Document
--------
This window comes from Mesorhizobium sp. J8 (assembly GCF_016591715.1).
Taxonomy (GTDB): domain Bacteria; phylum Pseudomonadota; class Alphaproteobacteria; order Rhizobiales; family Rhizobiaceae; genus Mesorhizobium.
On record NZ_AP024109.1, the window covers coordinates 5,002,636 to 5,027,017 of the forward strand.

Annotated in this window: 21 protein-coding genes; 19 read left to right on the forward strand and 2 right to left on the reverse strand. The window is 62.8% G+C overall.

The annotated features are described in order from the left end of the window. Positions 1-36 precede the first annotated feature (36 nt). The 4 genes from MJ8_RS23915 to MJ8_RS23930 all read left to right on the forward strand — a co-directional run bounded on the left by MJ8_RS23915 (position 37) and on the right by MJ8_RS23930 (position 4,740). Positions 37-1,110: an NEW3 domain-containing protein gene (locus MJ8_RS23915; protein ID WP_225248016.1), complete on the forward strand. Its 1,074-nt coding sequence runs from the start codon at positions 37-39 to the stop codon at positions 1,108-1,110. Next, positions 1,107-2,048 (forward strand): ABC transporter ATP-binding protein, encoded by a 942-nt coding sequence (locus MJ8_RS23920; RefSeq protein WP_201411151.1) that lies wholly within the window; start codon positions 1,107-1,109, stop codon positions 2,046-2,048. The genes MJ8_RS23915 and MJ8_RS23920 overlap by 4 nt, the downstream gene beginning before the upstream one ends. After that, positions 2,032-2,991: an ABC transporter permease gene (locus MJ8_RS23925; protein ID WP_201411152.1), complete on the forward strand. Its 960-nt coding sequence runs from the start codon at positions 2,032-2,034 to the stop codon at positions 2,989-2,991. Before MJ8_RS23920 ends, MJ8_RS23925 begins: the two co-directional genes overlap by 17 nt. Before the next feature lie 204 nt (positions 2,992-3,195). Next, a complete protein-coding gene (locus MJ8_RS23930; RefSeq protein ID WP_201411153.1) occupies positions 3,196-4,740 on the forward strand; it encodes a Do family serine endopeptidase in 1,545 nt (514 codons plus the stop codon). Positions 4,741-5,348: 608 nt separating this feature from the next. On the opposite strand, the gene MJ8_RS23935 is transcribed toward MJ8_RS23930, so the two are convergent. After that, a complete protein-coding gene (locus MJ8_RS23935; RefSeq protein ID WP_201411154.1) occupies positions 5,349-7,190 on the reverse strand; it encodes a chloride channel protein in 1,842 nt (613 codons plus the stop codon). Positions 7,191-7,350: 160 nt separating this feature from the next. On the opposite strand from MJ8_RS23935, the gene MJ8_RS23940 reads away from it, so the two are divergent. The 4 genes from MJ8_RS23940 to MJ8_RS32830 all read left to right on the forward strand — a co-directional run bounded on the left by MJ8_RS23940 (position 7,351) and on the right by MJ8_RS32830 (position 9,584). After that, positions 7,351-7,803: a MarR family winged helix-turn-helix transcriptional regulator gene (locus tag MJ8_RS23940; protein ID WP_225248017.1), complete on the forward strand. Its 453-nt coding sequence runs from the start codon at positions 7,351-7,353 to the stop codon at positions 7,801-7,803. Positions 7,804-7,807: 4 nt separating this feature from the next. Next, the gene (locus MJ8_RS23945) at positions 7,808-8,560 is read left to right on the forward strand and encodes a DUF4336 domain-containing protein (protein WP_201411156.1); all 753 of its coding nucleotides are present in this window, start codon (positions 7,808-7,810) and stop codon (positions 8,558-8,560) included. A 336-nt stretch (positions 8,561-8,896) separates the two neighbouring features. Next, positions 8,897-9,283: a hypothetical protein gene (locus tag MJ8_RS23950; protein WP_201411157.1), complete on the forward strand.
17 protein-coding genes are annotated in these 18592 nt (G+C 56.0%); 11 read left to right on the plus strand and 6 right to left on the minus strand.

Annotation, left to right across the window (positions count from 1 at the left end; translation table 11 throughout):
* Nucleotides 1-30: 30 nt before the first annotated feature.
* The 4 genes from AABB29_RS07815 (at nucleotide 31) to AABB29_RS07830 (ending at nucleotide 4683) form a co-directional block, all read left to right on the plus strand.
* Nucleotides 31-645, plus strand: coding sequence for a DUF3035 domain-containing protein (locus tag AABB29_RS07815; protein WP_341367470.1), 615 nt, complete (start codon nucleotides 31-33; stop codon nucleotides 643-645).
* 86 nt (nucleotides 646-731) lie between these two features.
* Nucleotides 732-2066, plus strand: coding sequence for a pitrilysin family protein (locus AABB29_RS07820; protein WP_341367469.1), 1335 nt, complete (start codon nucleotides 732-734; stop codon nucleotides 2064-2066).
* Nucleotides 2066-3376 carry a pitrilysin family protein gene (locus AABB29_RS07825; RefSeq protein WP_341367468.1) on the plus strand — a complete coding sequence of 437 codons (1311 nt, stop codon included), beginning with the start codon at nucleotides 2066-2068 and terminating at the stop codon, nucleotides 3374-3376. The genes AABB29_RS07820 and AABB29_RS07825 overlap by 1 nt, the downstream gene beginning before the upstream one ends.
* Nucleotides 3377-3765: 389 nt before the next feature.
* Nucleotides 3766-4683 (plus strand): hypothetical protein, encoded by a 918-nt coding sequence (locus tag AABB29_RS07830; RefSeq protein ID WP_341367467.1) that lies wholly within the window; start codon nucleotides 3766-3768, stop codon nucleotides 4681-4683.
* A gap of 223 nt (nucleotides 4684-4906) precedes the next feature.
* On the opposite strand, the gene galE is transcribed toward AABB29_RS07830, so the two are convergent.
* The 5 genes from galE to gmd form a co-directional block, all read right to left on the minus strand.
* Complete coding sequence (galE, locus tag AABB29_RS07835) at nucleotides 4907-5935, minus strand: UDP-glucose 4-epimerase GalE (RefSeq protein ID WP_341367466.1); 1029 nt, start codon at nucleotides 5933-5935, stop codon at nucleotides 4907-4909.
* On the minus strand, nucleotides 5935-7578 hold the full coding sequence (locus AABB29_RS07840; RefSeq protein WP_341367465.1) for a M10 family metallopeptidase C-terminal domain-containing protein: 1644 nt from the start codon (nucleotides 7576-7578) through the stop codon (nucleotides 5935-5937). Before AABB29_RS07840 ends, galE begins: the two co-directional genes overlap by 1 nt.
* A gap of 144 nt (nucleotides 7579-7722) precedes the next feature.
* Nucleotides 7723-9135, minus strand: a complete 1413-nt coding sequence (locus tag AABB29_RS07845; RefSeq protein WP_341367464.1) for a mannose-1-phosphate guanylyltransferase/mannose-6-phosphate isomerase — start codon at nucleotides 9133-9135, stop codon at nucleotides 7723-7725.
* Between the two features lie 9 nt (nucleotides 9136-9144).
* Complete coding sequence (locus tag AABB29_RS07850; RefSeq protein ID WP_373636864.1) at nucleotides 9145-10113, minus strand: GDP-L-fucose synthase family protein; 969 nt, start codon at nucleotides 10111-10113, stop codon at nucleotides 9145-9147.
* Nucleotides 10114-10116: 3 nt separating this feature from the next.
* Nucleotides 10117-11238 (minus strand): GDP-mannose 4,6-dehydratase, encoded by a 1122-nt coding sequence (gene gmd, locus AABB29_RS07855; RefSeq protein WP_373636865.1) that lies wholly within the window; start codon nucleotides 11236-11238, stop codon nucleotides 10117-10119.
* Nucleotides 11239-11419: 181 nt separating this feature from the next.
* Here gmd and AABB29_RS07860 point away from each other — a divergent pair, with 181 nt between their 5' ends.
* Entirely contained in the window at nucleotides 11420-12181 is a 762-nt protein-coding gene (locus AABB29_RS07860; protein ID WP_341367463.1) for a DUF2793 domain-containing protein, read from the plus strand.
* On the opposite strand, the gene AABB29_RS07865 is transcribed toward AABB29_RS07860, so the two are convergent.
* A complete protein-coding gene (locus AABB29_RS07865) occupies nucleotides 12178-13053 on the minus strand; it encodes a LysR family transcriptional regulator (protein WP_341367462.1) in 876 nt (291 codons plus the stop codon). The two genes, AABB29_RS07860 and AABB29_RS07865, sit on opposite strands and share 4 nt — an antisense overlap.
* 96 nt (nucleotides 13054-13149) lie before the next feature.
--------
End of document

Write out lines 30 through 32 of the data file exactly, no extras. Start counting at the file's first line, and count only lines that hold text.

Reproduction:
* On the opposite strand, the gene AABB29_RS07865 is transcribed toward AABB29_RS07860, so the two are convergent.
* A complete protein-coding gene (locus AABB29_RS07865) occupies nucleotides 12178-13053 on the minus strand; it encodes a LysR family transcriptional regulator (protein WP_341367462.1) in 876 nt (291 codons plus the stop codon). The two genes, AABB29_RS07860 and AABB29_RS07865, sit on opposite strands and share 4 nt — an antisense overlap.
* 96 nt (nucleotides 13054-13149) lie before the next feature.